Later on, Faramir describes seeing Boromir’s body in the boat he was sent down the Anduin in, and he knows way ahead of time that Boromir was dead – another instance of somehow knowing about things that happened hundreds of miles away when there is ABSOLUTELY no way he should have.
BUT THEN things get a lot weirder in The Two Towers when Faramir captures Frodo and Sam and Gollum. Faramir is interrogating Gollum about whether he had ever been to Henneth Annun before, and this is what happens:
Slowly Gollum raised his eyes and looked unwillingly into Faramir’s. All light went out of them, and they stared bleak and pale for a moment into the clear unwavering eyes of the man of Gondor. There was a still silence. Then Gollum dropped his head and shrank down, until he was squatting on the floor, shivering. “We doesn’t know and we doesn’t want to know,” he whimpered. “Never came here; never come again.”
“There are locked doors and closed windows in your mind, and dark rooms behind them,” said Faramir. “But in this I judge that you speak the truth.”
– The Two Towers, pg 689
That’s kind of a really weird thing to say. Maybe Faramir is being poetic and not literal when he says he can see into Gollum’s mind, but the elaborate description of their eye contact almost makes it seem like there’s something else going on here. Plus, somehow the eye contact alone is enough for Faramir to judge definitively that Gollum is telling the truth. This brings up something Gandalf says to Pippin about Denethor:
“[Denethor] is not as other men of this time, Pippin, and whatever be his descent from father to son, by some chance the blood of Westernesse runs nearly true in him; as it does in his other son, Faramir, and yet did not in Boromir whom he loved best. He has long sight. He can perceive, if he bends his will thither, much of what is passing in the minds of men, even of those that dwell far off. It is difficult to deceive him, and dangerous to try.“
– The Return of the King, pg 759
Like father, like son, it seems. I bet Denethor just loved that.
Again, maybe Gandalf is just speaking figuratively and is saying that Denethor is just really insightful. But it’s kind of weird to interpret it like that that in light of Gandalf putting that right next to a statement about Denethor’s bloodline that makes him and Faramir “different” somehow. Is Gandalf saying that they both can literally perceive “what is passing in the minds of men”??
BACK TO ITHILIEN (sorry this is more of a ramble than a well structured essay)
Faramir is asking Gollum if he knows what Cirith Ungol really is:
“It is called Cirith Ungol.” Gollum hissed sharply and began muttering to himself. “Is not that its name?” said Faramir turning to him.
“No!” said Gollum, and then he squealed, as if something had stabbed him. “Yes, yes, we heard the name once.”
– The Two Towers, pg 691
“As if something had stabbed him”?? There’s really no indication of what this “stabbing” could be in this context. It’s not Smeagol trying to keep Gollum from spilling the beans, because Gollum is the one who wants to keep the hobbits in the dark about Shelob. So who/what is stabbing his fucking mind?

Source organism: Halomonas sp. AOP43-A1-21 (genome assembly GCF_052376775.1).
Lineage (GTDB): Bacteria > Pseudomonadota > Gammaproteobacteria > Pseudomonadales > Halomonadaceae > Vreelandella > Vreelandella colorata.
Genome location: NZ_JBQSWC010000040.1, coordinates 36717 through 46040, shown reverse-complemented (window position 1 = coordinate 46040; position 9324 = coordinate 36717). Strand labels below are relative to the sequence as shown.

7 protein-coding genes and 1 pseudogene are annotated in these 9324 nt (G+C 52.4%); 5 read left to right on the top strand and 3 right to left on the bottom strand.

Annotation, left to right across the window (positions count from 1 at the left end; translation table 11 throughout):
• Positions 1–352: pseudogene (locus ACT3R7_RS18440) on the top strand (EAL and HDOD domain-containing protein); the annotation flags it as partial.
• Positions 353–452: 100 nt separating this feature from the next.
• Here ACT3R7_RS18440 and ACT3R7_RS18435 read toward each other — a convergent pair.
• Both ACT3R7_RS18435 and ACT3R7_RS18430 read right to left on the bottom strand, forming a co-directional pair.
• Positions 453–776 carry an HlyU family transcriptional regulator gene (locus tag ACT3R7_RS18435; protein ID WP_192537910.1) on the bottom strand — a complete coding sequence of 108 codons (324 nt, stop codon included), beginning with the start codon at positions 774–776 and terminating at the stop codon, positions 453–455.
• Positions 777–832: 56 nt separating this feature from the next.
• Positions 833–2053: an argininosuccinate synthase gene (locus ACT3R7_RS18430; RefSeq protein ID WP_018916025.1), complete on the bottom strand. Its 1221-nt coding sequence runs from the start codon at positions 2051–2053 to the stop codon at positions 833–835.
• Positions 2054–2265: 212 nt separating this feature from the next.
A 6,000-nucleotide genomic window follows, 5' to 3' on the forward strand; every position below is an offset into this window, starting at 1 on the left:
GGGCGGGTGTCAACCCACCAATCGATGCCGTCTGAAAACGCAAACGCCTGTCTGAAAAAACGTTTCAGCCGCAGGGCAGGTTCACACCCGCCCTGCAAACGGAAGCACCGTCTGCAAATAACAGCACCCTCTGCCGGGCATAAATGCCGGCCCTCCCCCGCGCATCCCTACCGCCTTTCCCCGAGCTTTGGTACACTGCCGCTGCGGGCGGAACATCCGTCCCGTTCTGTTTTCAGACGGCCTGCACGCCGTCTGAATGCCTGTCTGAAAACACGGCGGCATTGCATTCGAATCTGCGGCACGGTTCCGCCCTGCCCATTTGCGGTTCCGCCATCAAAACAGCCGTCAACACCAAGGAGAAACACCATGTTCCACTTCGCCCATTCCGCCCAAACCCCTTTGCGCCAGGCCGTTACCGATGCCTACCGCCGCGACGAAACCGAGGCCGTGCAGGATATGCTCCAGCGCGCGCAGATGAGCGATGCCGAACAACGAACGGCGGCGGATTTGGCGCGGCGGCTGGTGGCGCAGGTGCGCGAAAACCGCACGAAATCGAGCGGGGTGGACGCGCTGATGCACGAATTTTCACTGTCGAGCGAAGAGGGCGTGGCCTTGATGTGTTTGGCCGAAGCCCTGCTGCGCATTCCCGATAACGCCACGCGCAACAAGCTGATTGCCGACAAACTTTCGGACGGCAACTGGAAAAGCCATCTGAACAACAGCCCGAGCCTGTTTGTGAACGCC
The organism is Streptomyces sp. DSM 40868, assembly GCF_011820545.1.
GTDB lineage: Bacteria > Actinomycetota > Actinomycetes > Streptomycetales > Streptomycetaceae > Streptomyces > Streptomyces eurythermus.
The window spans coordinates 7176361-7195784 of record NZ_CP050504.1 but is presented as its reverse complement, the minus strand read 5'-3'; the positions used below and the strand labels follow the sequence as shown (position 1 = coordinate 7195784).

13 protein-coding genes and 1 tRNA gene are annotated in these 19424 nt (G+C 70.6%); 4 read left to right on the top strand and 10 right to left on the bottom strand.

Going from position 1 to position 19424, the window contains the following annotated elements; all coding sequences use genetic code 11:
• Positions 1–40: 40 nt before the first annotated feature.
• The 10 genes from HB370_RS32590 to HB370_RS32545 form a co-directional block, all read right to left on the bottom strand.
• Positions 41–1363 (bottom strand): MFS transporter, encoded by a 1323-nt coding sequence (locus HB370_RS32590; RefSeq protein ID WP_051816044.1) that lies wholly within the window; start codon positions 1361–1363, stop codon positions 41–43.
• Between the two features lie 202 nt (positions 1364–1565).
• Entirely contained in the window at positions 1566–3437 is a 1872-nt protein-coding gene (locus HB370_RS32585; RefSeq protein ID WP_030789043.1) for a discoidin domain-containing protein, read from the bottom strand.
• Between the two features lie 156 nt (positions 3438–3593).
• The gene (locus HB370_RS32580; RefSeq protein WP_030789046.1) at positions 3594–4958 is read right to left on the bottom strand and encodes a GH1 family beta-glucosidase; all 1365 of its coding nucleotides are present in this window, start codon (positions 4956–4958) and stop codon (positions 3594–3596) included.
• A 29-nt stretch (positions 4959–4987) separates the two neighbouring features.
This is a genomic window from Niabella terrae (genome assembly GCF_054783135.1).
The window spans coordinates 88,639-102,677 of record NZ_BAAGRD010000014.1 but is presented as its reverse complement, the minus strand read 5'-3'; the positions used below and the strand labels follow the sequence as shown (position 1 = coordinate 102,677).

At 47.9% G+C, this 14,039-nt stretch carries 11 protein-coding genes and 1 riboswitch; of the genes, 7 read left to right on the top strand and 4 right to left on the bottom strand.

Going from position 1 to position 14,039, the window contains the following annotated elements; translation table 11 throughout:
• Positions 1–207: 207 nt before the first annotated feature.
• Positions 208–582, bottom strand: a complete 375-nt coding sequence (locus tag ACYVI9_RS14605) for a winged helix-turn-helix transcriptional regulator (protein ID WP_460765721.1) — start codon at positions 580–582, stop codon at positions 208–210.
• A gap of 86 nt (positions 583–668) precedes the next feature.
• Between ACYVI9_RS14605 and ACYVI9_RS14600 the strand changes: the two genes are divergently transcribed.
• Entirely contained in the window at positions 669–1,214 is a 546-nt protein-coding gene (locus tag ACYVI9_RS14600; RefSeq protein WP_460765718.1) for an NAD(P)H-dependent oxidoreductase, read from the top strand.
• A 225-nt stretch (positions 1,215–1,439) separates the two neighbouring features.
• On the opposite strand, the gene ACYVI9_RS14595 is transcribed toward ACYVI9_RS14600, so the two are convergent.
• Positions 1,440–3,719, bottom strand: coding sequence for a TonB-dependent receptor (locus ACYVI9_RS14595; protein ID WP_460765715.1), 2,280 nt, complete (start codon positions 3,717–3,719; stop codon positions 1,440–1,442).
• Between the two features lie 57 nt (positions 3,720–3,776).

Faramir sends Gollum away with Anborn and is talking to Frodo about Gollum.
“I do not think you should go with this creature. It is wicked.”
“No, not altogether wicked,” said Frodo.
“Not wholly, perhaps,” said Faramir; “but malice eats it like a canker, and the evil is growing. He will lead you to no good.”
– The Two Towers, 691
Gollum leading Frodo to no good might be the understatement of the year, as well as an incredibly accurate one. I don’t need to keep saying this but of course he could be speaking poetically or figuratively. It just seems to me that there’s a LOT of these instances over the course of these books.
Putting Denethor and Faramir in a room together is, of course, always fucking wild for a MYRIAD of reasons, but let’s look at (the part that always fucking kills me) this scene:
“Do you wish then,” said Faramir, “that our places had been exchanged?”
“Yes, I wish that indeed,” said Denethor. “For Boromir was loyal to me and no wizard’s pupil.”
–The Return of the King, pg 813
I’m pretty sure this is the first(?) instance of Faramir being referred to as Gandalf’s pupil. I’m highlighting this point because it kind of sets a precedent as to why Faramir and Denethor, despite both seeming to have these supernatural abilities to read people and situations, come to SUCH different conclusions about what to do with The Ring. Faramir has been studying with Gandalf, a magical wizard, since he was a kid. I really don’t think it’s that far of a stretch that Gandalf, who once again is literally a god or Maia or whatever, was able to teach him how to actually use this ability to read and/or influence minds. (Plus he wasn’t wrecking his own mind by staring into a palantir 24/7 but I digress)
I’ve been writing for too long, so here’s just a couple of other points that come to mind.
- When Denethor is on the pyre, Faramir, who apparently hasn’t moved for like two straight days, somehow seems to know that his father is nearby